Saturday, October 6, 2007
LIVING WITH ALZHEIMERS
This is a battle that we have fought for so long, I'm afraid that I get a bit complacent with it from time to time.........
My lovely Mama was diagnosed with early onset Alzheimer's at the age of 67. We realized that she had been suffering from this insidious disease for several years. She voluntarily entered a retirement/nursing home and was part of the main stream population for several years until we got concerned about her wondering off the premises. She then went into the Unit which is a lock down facility.
She has been in the Unit for 6 years. I don't visit her frequently because she doesn't know me anymore and looks at me as if I were a stranger. She often tells me about her daughter. We've had so many ups and downs through the years due to this horrible condition that I consider myself toughened by it.
But this morning I went to take her some Christmas clothes to wear and even though she didn't know me, she kept hugging me and saying "You're ME" and "you look like me".
There isn't a morning I wake up that I don't think about her and cry a little bit. But today I've been crying all day. I can't decide if the guilt of not seeing her is worse than seeing her in such a reduced metal state.
Just felt the need to get these thought "out there". I don't expect anyone to be interested nor do I need sympathy................just needed the opportunity to vent a bit about the raw deal some of us get. My sweet mother who was valedictorian of her class and always one of the sharpest pencils in the box........reduced to a tiny little person who just wants to hug people.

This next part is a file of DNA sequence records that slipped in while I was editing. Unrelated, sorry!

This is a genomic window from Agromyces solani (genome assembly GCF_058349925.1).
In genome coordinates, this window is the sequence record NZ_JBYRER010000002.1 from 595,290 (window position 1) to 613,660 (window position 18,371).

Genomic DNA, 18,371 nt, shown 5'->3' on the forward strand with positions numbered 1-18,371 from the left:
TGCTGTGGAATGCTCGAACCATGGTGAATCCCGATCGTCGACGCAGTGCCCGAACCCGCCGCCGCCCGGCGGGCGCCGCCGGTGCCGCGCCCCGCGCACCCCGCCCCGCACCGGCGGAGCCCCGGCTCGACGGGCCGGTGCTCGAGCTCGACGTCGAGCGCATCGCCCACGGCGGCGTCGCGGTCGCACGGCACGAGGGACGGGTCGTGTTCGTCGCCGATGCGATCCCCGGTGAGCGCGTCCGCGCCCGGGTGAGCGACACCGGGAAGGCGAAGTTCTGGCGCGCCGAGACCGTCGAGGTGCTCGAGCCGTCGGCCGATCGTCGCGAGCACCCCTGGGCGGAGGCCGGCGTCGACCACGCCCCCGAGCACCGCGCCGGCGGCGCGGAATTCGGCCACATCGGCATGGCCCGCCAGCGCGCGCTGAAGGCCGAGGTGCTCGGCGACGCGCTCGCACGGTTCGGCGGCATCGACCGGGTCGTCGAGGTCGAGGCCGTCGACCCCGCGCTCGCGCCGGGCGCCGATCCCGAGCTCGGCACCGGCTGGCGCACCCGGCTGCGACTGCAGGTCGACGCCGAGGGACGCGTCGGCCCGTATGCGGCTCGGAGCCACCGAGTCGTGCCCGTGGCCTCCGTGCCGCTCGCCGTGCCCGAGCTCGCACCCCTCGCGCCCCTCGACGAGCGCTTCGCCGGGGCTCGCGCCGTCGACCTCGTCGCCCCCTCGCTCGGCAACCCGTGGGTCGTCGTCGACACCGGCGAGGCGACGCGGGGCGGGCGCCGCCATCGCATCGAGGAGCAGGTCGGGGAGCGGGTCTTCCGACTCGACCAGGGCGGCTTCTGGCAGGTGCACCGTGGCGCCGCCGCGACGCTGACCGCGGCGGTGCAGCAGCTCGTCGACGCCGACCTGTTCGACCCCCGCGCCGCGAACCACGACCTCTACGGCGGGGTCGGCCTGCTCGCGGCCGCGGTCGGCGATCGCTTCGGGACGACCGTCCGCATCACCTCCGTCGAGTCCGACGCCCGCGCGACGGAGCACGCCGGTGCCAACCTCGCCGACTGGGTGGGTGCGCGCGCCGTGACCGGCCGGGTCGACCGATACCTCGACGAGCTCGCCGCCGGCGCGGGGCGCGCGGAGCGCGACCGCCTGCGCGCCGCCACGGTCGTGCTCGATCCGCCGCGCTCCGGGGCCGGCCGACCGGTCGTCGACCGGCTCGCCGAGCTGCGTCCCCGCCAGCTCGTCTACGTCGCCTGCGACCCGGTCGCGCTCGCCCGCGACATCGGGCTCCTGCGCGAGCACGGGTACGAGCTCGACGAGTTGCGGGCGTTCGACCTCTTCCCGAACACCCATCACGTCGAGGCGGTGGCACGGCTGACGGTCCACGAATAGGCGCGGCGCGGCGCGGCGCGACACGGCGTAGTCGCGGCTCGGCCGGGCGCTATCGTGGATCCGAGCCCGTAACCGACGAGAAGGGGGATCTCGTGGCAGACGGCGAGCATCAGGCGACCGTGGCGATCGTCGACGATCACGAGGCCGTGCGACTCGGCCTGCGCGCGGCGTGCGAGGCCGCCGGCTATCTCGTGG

Maybe I should be happy that she is safe and healthy and as happy as a clam..................she is loved by all of the staff and most of the residents so maybe her life isn't all that bad. (written last Dec but not published)
After my emotional visit with Mama last week, and after the crying stopped, I decided to try one more time to do something proactive.
I think I had simply given up and was just waiting for the inevitable "end", which really is nowhere in sight.
I see so many relative at the home who bring in pictures of the great grand kids and the patients just kinda look at them and there is no recognition whatsoever. It's heartbreaking to see these sons and daughters trying to reach their long lost parents and bring them into the present.
THEY ARE IN THE PAST!........so I copied several old photos of my mother when she was young along with photos of her siblings and parents. I framed them in little simple acrylic stand up frames and took them as her present for the Christmas Party.
The reaction was amazing. There was instant recognition of her Father and herself. It took her a little longer with my Dad and and her sisters and brothers. Now, I will say, the recognition was fleeting and the long term effects are probably minimal and she may have lost interest already........but it gave all of us a brief moment of joy.
Sometimes ya just gotta take what you can get, and I feel so much better now. (written a week later)
Since I wrote this last year there have been changes. She has become more distant and the moments of recognition are even less frequent and ..... well actually there are NO moments of recognition.......I'm not looking for sympathy or advice.....but am hoping that someone who is just starting on what Nancy Reagan called "The LONG GOODBYE" might read it and get just a little comfort from knowing that they are not alone.